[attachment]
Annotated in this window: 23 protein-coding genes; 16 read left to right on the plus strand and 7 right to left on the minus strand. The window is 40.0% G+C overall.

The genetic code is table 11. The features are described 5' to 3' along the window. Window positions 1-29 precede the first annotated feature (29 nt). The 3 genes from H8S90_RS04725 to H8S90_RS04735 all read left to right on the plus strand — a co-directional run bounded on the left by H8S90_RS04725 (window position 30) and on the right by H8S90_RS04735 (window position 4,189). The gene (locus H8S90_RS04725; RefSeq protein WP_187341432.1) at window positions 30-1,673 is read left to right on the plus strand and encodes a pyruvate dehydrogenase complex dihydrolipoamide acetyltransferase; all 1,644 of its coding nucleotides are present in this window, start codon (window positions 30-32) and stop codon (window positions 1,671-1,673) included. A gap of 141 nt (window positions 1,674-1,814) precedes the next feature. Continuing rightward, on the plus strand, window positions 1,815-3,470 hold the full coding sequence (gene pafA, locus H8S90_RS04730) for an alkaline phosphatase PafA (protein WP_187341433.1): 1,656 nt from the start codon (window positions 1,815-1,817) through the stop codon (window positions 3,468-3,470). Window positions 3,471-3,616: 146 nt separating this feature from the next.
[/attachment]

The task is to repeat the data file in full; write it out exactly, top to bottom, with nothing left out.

Annotated in this window: 23 protein-coding genes; 16 read left to right on the plus strand and 7 right to left on the minus strand. The window is 40.0% G+C overall.

The genetic code is table 11. The features are described 5' to 3' along the window. Window positions 1-29 precede the first annotated feature (29 nt). The 3 genes from H8S90_RS04725 to H8S90_RS04735 all read left to right on the plus strand — a co-directional run bounded on the left by H8S90_RS04725 (window position 30) and on the right by H8S90_RS04735 (window position 4,189). The gene (locus H8S90_RS04725; RefSeq protein WP_187341432.1) at window positions 30-1,673 is read left to right on the plus strand and encodes a pyruvate dehydrogenase complex dihydrolipoamide acetyltransferase; all 1,644 of its coding nucleotides are present in this window, start codon (window positions 30-32) and stop codon (window positions 1,671-1,673) included. A gap of 141 nt (window positions 1,674-1,814) precedes the next feature. Continuing rightward, on the plus strand, window positions 1,815-3,470 hold the full coding sequence (gene pafA, locus H8S90_RS04730) for an alkaline phosphatase PafA (protein WP_187341433.1): 1,656 nt from the start codon (window positions 1,815-1,817) through the stop codon (window positions 3,468-3,470). Window positions 3,471-3,616: 146 nt separating this feature from the next.